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Rising Oil Prices Open Opportunities for Smart Gensets and Other DER

Aug 30, 2018

Connected Globe

Oil prices are on the rise. Unlike in the past, diesel-consuming end users have a growing range of options to limit the pain. Advances in generator and microgrid controls, along with continued cost declines in distributed renewables, are among the disruptive factors at play.

US benchmark WTI Crude oil is recently trading above $65 per barrel, more than twice its 2016 low. Surveyed analysts have increased their short-term forecasts for 10 consecutive months, and generally expect continued cost increases for at least the coming year.

What Have High Prices Meant in the Past?

In the past, due to a lack of alternatives, high oil prices meant those reliant on diesel generators simply had higher electricity costs. These diesel-dependent parties include mining and oil & gas producers, remote developing world electrified communities, and even entire islands like Hawaii. One important exception to this rule is the dual-fuel genset craze of 2013-2014, where thousands of new and retrofitted diesel gensets were added in natural gas feeds to displace diesel, thereby exploiting the roughly 4:1 price difference between the fuels. The chart below shows 2014 prices of about $16/MMBtu for crude versus $4/MMBtu for gas; in this case, crude prices are a rough proxy for diesel. The 2018 chart could perhaps point to a similar trend, not least because associated gas is helping depress natural gas prices in parts of North America.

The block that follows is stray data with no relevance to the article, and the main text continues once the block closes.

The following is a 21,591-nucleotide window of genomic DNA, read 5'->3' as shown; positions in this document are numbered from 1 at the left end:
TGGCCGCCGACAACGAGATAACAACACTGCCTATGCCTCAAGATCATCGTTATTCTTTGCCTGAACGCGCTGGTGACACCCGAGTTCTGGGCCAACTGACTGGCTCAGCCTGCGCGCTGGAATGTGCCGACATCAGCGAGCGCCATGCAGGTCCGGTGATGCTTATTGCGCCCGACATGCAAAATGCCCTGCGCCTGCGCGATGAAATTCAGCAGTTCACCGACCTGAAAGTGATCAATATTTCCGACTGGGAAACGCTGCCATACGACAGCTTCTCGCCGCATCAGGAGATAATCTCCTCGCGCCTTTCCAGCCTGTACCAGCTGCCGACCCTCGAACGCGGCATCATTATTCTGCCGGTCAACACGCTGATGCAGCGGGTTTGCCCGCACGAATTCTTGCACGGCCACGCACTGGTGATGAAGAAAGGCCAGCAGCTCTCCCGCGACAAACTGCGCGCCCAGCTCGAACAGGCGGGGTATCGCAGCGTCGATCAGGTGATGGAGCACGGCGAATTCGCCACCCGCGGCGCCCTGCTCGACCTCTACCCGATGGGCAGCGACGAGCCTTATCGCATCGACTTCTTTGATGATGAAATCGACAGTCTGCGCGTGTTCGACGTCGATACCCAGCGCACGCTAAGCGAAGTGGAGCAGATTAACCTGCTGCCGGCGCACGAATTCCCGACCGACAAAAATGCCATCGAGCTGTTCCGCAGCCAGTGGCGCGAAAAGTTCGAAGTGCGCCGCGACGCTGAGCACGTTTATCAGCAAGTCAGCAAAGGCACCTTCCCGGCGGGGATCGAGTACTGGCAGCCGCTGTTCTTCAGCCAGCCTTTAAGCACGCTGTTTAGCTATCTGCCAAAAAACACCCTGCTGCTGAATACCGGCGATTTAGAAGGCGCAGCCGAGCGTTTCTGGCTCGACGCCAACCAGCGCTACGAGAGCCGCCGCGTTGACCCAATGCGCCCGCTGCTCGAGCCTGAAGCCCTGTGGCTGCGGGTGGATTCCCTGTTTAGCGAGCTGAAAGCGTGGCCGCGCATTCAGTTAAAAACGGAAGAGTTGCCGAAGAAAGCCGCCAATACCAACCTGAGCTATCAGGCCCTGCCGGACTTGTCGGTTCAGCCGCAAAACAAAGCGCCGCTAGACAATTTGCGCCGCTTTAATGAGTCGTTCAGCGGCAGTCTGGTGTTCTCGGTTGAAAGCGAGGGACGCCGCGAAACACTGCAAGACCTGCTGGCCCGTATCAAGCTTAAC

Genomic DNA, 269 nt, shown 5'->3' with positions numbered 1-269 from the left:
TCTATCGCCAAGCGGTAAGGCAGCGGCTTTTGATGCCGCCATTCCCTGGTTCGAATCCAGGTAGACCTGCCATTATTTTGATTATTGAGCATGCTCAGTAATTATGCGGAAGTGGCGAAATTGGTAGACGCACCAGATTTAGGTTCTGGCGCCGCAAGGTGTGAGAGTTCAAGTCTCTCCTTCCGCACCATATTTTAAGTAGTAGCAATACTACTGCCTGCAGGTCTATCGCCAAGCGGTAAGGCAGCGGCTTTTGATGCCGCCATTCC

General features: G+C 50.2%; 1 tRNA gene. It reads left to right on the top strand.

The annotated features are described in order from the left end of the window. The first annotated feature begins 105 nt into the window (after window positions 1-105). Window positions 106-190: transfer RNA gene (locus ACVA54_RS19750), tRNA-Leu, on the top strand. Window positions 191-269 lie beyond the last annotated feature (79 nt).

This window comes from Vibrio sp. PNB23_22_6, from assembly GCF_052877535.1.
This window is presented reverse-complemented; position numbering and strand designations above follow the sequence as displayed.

Spot Benchmark Fuel Prices Per Unit Energy, Selected Markets: 2014-2018

Spot Benchmark Fuel Prices Per Unit Energy, Selected Markets: 2004-2018

(Source: Guidehouse Insights)

What Does the Future Hold?

If that last episode of diesel displacement was driven by a mix of both tech and economics, the next one will be too, albeit with ever more cheap and renewable DER into the mix. Dual fuel gensets are poised for a comeback if gas stays cheap, but solar PV, wind, and other DER are also primed for increasing integration into diesel-based microgrids. Each of these technologies can generate electricity at costs well below that of diesel, which can range from $0.20/kWh to $0.50/kWh or more. Rooftop PV, for example, can cost as low as $0.085/kWh in North America for commercial and industrial installations.

Two factors should help avoid a major collapse in genset sales if diesel prices spike severely in the coming years. First, gensets remain the cheapest (by capital cost) and most widely used (by shipped capacity) DER on the market and are generally cheaper than battery storage for long-duration applications—at least for now. Second, higher oil prices mean more exploration and production investment, which means more generators sold into that segment.

Distribution and Diversity Will Continue to Increase

Still, higher oil prices represent a call to action for stakeholders across the electricity generation value chain. Genset manufacturers, renewables developers, and even utilities can benefit from deployment of smart gensets. Genset manufacturers that don’t embrace other complementary DER are simply burying their heads in the sand as they await the inevitable end of a hundred-year-old industry. Indeed, genset companies like Wartsila, Cummins, and Fairbanks Morse have made partnerships and acquisitions to build out offerings like solar PV, battery storage, and advanced platform offerings. Gensets, these ubiquitous and flexible DER at the heart of so many microgrids and distributed energy systems, will continue to play a significant role in our distributed energy future.